Warning: Violence, May be Controversial


butcherknifeI murder people often.

I write suspense and therefore my books contain killing. And sometimes, I get scolded by readers for too much killing. Too much violence.

Honestly, this bothers me.

It doesn’t bother me so much that the reader points it out, I’d expect nothing less. It bothers me that they’re offended, because I take great pains to not go overboard in describing murder and death.

It’s a fine line to walk and for Christian authors and often a controversial one.

First, let me explain my view of how I handle violence in fiction and then I want to talk about a couple other views that are out there.

One, all death should serve a purpose. I know that sounds really cold but remember folks, this is fiction. I’m telling a story, setting the stage, developing characters for you to love, hate, empathize with, whatever. Everything should serve a purpose, including the killing.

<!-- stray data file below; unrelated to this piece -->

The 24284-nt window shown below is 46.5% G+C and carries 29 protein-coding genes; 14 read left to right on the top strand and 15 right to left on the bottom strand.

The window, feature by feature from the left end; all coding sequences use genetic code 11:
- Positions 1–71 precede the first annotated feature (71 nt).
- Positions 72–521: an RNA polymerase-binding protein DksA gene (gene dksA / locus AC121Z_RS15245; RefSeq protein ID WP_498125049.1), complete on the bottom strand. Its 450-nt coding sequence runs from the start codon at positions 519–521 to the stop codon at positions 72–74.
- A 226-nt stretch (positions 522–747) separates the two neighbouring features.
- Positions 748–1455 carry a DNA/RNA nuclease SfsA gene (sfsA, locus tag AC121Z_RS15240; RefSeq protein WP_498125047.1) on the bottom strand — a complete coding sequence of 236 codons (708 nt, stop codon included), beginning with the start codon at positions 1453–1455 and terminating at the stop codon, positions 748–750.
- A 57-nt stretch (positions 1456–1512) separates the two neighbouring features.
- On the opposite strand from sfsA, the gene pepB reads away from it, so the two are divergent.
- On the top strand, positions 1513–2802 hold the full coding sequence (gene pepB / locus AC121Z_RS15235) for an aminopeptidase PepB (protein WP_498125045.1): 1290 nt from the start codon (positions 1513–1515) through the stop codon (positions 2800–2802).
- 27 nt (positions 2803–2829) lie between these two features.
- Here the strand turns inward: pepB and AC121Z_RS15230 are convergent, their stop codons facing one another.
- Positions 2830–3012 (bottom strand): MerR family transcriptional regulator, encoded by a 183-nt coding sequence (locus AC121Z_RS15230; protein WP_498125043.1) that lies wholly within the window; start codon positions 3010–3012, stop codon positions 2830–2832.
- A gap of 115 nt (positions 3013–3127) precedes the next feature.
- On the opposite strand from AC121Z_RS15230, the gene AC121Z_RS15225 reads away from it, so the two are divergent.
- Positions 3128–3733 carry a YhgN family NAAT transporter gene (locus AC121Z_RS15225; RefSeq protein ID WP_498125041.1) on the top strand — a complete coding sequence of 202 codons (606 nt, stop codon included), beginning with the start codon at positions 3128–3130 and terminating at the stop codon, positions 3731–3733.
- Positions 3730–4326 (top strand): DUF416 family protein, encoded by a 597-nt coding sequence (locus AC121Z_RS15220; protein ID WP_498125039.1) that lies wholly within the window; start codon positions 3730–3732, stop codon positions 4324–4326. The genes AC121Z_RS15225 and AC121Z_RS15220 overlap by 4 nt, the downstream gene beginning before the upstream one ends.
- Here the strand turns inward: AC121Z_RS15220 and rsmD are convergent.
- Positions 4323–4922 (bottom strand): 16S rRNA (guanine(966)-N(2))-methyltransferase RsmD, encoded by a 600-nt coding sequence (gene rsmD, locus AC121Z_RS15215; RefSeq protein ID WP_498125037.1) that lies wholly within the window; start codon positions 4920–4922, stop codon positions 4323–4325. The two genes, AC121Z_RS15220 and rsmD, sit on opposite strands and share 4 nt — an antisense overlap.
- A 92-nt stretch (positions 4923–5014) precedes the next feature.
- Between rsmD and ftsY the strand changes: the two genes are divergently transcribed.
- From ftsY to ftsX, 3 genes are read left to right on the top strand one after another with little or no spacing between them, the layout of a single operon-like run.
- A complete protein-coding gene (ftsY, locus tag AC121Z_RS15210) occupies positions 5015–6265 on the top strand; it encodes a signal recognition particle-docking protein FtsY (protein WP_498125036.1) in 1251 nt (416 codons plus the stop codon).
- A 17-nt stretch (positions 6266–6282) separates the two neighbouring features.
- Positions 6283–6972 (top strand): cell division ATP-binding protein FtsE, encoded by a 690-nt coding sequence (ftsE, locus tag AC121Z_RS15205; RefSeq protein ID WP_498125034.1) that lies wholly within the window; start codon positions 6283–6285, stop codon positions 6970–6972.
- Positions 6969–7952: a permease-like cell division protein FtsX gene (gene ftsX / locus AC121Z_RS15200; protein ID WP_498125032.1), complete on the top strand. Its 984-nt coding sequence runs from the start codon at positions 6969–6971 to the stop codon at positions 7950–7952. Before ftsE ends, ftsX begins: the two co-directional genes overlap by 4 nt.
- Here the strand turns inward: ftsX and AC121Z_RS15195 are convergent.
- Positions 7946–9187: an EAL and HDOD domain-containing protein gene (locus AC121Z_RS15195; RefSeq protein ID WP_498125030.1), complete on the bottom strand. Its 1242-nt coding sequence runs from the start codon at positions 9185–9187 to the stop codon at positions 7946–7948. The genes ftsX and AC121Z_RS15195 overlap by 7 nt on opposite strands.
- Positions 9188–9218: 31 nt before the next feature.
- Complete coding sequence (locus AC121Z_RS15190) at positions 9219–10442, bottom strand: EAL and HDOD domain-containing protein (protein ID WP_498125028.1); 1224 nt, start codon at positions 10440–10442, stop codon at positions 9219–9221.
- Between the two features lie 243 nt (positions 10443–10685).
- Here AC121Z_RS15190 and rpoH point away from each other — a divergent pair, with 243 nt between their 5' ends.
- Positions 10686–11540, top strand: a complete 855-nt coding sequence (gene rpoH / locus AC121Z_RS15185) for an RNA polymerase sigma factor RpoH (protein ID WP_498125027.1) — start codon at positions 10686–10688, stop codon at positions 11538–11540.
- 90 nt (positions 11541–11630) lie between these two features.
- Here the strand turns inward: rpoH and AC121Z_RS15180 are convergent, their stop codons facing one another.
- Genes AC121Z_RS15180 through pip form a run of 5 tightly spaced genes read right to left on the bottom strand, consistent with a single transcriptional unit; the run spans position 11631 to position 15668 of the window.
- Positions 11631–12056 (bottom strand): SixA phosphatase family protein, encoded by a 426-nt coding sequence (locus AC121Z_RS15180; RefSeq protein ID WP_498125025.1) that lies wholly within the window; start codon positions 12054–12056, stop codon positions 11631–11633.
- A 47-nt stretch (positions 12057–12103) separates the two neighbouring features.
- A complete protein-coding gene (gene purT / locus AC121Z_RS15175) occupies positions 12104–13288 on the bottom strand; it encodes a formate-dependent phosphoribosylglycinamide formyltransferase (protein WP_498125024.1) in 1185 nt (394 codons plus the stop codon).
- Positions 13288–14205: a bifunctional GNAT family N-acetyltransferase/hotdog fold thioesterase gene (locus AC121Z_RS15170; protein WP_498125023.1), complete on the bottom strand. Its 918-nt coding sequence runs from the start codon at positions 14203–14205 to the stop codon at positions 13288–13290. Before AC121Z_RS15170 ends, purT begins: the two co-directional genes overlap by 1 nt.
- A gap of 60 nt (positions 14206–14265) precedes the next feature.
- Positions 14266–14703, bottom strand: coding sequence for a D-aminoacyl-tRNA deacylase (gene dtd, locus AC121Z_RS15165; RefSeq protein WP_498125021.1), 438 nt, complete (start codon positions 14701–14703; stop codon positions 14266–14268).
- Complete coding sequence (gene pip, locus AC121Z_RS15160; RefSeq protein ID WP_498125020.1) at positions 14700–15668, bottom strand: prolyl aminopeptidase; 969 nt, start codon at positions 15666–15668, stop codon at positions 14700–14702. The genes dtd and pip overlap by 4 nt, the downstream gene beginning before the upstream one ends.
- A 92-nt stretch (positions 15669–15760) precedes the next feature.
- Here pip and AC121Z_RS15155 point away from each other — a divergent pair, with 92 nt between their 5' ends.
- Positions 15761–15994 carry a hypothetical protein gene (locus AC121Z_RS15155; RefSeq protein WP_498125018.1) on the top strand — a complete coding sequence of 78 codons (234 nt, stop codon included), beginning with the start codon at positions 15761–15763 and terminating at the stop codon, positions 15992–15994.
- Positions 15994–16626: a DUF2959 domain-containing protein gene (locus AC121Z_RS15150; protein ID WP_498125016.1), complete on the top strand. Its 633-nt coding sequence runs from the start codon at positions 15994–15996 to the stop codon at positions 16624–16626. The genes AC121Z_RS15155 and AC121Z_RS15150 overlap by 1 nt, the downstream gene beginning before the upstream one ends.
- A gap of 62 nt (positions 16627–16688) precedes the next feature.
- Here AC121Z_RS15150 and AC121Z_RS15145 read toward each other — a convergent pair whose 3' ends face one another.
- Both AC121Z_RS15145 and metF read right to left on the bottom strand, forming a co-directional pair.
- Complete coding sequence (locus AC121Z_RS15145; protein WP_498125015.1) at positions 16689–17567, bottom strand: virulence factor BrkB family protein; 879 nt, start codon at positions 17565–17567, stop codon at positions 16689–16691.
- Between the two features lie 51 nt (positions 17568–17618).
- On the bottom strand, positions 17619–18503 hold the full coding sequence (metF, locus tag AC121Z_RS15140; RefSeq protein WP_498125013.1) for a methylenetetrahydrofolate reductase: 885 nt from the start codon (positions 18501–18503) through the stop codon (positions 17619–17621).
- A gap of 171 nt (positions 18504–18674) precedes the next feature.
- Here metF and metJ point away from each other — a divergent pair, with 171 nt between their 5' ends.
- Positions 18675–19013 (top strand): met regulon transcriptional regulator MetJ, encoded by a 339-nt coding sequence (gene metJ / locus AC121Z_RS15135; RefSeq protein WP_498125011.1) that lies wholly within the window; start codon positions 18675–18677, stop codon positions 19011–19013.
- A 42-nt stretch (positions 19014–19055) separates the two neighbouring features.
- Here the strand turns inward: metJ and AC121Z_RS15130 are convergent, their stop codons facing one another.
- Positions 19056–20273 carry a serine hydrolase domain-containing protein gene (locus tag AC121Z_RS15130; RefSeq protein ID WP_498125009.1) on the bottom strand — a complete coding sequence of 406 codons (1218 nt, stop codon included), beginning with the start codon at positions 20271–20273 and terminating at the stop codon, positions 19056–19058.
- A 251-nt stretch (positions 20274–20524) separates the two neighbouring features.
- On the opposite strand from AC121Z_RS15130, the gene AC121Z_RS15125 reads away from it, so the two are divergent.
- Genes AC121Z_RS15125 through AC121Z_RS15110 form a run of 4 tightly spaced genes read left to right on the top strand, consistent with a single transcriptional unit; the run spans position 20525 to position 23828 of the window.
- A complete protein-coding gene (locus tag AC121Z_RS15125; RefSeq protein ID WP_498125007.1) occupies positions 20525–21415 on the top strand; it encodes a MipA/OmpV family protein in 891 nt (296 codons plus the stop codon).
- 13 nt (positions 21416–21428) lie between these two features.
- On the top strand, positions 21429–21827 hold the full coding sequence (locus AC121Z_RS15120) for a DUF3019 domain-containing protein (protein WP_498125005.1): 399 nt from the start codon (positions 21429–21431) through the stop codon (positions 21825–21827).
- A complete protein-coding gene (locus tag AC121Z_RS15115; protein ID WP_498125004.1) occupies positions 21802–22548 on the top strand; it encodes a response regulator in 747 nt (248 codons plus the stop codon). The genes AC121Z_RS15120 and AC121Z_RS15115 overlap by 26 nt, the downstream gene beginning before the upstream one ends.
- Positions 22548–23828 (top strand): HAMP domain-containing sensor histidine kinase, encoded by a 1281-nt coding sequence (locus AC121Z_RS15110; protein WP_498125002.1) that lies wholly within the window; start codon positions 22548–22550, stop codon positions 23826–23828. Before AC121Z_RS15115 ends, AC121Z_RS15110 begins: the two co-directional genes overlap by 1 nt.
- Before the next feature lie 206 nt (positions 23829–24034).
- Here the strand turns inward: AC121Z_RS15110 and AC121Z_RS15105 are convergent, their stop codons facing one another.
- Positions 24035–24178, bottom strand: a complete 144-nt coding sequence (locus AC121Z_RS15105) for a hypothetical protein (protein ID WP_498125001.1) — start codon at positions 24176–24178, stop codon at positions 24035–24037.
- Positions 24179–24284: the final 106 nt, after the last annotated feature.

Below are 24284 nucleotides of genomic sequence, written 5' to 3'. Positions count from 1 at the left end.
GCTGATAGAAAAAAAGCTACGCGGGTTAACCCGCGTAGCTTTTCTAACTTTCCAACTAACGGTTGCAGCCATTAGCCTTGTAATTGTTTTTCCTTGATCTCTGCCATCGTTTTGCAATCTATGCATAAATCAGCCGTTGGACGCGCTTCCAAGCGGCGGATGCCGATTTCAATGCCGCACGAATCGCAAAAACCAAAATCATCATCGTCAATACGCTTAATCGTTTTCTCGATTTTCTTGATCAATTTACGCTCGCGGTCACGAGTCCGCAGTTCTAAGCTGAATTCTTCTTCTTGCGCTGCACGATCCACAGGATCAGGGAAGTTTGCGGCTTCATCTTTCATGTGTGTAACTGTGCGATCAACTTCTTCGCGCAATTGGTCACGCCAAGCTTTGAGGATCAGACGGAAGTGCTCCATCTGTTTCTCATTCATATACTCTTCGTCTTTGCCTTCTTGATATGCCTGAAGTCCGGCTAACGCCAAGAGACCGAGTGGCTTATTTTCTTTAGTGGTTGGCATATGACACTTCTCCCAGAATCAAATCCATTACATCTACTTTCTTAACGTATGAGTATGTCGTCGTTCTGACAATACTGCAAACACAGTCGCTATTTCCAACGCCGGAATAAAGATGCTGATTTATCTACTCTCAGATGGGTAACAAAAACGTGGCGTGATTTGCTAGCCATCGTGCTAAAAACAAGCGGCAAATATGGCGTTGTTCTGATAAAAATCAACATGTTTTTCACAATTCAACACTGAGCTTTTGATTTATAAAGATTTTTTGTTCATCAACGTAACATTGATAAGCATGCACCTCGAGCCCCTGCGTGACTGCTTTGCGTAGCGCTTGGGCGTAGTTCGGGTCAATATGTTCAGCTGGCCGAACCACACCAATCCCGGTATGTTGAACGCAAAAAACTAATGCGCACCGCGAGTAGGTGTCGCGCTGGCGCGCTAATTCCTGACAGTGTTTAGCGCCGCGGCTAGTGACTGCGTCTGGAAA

Two, my opinion is that murder and death should only be described with enough detail that the reader gets the idea and can understand what’s going on. A popular mantra in fiction writing is to “show, don’t tell.” But with violence (like with horror) often times what’s not shown is just as effective, if not more effective, than what is shown. I want to describe the scene enough so the reader understands the gravity of the situation, the brutality, the evil, but not describe it in such detail that it turns off the reader. Violence should never be described in such a way that it detracts from the story as a whole. We’re not out to shock readers, just move them.